Kathy Winters is an Air Force Civilian Meteorologist at the 45th Weather Squadron at Cape Canaveral Air Force Station. She is the Space Shuttle Launch Weather Officer providing weather support to the Space Shuttle Program at Kennedy Space Center as the Launch Team prepares for the 29 April 2011 launch of Endeavour. You can find out more about the 45th Space Wing at their Facebook page.
Wednesday was a busy day. The day started with issuing the Ice Team Forecast update and the L-2 Day launch forecast. Then I briefed weather at the L-2 day Shuttle Mission Management Team (MMT) meeting. Following the MMT meeting, it was off to the press site for a press conference with Mike Moses, the Launch Integration Manager, and Mike Leinbach, the Launch Director. I am always surprised I get invited to this press briefing, but since weather causes approximately 50% of launch scrubs, NASA public affairs asks me to brief the weather and be available for any questions.
After the press briefing Wednesday, I saw this fire at Kennedy Space Center about 3 nautical miles from the Shuttle launch pad. When fires like this occur, the 45th Weather Squadron gets calls from Kennedy Space Center personnel for current and forecast weather information, particularly wind speed and direction, so actions can be taken to protect personnel and resources. Also, cumulus clouds formed above the fire which had our launch team thinking about our smoke plume rule in the lightning launch commit criteria. On launch day, if a cumulus cloud formed from a fire and moved into the path of the launch, weather would be RED for the Smoke Plume rule until 60 minutes after the cloud detached from the smoke plume. As you can imagine, sometimes it can be difficult to tell when a cumulus cloud detaches from the smoke plume, and unless we are clearly convinced a lightning launch commit criteria (PDF) is not violated, weather is RED for launch.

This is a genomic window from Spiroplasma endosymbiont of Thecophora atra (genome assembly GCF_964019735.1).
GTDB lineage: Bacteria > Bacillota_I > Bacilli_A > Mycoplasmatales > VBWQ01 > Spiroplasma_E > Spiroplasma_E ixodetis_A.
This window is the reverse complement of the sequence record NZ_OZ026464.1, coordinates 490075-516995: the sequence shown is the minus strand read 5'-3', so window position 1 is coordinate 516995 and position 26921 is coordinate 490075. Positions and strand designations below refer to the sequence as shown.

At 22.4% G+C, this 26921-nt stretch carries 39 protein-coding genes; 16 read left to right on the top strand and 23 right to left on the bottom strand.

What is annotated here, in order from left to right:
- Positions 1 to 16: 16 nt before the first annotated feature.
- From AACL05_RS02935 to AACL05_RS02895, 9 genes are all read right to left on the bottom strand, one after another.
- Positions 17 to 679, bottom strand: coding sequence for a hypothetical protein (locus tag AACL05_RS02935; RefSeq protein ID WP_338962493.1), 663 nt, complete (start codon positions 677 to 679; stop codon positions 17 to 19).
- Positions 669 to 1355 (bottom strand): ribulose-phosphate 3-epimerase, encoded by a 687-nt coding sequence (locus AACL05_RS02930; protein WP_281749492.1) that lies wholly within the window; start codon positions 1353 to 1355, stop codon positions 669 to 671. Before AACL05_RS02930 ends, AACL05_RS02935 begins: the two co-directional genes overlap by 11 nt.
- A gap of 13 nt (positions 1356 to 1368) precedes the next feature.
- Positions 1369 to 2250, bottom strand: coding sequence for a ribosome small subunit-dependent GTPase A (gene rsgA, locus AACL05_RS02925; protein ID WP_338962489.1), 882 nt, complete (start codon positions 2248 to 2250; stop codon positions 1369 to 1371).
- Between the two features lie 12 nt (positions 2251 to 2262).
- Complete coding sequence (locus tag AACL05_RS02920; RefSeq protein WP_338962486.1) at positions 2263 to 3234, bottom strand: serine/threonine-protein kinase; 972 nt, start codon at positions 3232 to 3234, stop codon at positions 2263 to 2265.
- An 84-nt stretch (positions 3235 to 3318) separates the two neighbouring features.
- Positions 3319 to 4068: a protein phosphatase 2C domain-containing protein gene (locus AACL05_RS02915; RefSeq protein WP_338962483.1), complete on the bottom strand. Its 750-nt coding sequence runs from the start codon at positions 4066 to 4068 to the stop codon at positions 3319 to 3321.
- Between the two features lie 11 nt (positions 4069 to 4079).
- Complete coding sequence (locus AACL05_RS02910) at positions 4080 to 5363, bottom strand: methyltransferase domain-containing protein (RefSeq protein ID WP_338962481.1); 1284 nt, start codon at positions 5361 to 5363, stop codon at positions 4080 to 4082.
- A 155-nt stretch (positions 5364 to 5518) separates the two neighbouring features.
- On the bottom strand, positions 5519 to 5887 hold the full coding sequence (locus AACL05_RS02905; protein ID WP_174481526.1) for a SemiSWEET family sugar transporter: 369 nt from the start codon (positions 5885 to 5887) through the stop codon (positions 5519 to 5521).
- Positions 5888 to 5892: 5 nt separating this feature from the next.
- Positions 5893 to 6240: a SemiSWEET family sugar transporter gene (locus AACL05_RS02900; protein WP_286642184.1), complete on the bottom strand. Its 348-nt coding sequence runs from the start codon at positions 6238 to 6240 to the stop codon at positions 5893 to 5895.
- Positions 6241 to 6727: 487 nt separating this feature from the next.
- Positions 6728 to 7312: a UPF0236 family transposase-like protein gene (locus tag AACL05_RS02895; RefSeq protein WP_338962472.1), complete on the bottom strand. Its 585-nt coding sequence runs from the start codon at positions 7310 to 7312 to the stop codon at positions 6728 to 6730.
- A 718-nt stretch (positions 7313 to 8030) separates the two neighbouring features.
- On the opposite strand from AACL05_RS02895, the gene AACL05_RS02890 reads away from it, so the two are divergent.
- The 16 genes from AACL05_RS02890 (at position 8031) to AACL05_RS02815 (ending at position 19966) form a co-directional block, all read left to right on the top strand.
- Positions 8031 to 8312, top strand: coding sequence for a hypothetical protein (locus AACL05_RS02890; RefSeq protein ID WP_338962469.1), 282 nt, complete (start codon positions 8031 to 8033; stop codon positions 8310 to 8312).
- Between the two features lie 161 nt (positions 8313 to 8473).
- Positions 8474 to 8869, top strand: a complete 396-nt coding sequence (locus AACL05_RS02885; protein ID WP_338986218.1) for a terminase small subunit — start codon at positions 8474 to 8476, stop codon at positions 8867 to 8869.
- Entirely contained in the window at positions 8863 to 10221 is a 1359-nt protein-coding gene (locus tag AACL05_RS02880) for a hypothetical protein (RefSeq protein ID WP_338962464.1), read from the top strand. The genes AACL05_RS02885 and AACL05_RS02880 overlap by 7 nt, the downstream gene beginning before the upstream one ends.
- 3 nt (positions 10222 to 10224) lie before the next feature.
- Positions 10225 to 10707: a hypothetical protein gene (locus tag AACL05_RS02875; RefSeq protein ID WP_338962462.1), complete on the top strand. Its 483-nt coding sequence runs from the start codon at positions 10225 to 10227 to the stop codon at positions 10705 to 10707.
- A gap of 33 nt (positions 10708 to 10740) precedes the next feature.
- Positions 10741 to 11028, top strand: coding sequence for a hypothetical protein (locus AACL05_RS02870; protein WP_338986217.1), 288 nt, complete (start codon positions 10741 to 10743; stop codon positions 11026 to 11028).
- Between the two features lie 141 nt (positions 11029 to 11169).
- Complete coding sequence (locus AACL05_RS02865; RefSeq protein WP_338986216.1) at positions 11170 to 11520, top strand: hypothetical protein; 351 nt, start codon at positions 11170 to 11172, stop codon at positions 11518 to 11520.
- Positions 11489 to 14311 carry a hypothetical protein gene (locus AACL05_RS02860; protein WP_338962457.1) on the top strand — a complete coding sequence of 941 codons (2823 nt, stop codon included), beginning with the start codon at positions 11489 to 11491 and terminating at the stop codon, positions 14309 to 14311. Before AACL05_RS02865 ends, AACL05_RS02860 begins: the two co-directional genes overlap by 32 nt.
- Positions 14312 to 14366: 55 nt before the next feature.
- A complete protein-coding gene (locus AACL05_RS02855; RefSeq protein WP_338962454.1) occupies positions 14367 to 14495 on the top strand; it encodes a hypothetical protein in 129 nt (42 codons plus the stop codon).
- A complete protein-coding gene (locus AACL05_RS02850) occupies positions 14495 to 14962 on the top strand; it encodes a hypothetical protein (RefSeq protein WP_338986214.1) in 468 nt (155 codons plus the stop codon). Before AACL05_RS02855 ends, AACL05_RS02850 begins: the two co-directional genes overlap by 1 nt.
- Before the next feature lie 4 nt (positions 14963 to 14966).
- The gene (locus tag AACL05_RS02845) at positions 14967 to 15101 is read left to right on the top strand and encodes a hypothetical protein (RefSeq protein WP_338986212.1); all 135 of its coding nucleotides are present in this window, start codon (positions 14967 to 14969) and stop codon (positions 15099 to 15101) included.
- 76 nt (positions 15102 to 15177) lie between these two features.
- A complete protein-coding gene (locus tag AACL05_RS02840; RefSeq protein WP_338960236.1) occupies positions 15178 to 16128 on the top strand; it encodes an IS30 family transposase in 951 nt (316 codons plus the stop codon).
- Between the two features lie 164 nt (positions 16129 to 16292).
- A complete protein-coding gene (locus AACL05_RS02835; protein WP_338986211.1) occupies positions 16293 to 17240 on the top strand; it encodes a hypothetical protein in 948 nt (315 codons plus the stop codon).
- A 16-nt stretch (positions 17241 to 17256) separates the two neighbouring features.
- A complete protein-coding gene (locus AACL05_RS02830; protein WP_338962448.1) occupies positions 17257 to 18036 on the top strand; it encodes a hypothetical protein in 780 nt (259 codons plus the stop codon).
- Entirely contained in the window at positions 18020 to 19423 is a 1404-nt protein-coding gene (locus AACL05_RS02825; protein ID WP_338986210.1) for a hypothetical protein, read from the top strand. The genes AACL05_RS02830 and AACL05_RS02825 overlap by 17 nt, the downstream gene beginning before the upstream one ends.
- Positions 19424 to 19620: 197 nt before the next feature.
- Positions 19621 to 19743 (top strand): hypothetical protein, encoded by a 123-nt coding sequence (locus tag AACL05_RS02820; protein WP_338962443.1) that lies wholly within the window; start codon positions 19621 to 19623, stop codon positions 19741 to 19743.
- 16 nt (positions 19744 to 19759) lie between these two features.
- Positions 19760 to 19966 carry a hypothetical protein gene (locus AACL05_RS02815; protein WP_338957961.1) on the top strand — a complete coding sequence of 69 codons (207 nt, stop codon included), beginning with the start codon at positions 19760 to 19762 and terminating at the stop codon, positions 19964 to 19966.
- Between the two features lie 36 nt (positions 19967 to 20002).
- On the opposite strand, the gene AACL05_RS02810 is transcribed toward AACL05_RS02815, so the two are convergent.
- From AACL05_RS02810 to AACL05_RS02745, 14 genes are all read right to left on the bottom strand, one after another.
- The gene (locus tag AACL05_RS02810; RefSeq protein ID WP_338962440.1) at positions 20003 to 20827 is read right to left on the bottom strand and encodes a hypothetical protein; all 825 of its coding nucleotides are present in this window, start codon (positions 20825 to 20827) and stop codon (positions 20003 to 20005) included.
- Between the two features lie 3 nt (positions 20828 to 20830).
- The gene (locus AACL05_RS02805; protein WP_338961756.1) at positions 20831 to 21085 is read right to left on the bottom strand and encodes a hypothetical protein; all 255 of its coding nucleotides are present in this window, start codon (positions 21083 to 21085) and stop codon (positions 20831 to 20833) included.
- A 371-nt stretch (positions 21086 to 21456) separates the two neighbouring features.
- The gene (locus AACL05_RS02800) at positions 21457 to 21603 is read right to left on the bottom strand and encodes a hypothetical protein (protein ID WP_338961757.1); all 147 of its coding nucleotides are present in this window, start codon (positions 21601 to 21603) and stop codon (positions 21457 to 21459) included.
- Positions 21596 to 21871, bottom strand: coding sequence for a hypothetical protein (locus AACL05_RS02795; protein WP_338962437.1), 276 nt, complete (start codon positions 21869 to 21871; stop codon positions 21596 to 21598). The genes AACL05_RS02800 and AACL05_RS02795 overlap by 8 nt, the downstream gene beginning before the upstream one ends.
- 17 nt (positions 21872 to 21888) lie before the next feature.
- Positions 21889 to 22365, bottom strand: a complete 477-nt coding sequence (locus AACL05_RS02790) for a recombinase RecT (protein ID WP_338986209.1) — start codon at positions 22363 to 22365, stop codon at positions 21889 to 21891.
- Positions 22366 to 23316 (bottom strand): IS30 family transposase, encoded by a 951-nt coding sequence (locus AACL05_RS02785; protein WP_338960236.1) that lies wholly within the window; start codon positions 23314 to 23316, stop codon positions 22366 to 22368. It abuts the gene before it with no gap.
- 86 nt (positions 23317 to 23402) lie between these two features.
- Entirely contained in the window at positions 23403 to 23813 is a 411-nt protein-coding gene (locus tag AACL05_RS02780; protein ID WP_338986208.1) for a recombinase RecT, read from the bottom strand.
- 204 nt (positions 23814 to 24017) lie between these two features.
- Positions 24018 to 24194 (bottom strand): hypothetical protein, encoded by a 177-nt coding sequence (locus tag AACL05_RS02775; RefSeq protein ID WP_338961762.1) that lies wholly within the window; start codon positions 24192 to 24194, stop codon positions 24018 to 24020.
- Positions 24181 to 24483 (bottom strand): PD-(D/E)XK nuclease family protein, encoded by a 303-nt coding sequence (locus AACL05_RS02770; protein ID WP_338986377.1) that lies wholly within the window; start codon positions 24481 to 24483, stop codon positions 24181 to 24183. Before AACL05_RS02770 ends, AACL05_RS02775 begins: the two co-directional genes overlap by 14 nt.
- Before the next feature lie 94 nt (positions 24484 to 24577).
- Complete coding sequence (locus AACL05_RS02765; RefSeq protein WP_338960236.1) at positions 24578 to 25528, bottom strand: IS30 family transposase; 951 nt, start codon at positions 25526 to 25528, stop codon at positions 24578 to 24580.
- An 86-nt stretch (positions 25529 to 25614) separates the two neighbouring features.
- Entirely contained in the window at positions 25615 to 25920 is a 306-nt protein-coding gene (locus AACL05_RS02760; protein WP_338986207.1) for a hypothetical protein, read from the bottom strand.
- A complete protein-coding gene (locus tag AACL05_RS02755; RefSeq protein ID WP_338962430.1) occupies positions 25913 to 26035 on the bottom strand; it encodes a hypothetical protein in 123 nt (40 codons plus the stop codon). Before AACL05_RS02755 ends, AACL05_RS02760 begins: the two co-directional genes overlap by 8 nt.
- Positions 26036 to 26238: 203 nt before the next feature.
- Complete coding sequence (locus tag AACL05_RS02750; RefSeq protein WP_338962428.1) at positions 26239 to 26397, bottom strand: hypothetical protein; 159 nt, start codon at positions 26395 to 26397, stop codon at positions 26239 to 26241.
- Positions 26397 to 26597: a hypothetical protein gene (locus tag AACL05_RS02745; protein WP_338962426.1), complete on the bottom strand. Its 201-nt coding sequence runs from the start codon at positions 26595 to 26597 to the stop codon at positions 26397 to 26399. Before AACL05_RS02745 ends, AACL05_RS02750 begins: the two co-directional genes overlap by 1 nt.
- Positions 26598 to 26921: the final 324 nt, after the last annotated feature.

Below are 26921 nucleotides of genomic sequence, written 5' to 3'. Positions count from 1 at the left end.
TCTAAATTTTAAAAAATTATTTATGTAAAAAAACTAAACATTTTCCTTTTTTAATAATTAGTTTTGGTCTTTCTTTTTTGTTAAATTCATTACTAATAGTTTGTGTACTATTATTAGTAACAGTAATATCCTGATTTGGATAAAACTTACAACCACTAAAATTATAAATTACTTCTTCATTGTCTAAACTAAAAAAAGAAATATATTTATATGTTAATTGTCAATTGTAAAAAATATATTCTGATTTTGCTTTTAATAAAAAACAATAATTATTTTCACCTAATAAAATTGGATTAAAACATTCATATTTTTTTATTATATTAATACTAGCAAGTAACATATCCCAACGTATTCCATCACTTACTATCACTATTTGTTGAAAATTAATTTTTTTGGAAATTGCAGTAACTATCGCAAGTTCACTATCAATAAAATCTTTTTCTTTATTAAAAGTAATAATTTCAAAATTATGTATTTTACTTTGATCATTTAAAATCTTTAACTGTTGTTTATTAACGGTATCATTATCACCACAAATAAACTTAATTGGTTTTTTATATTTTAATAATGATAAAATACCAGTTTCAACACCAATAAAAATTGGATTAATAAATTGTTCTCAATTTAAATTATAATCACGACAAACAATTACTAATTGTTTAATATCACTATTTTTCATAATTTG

Thursday, we meet with the Solid Rocket Booster (SRB) recovery team to give them a weather outlook before they depart. It takes the ships, the Freedom Star and Liberty Star, about 24 hours to reach the SRB Recovery area. Weather is going to be a bit rough for their trip Thursday as a cold front moves through, but nothing that would prevent them from getting to the area on time. On launch day, winds will be from the north in the SRB recovery area, and seas 5 to 6 feet—not a smooth day, but well within their weather constraints. To see how the SRBs are recovered, watch the video below: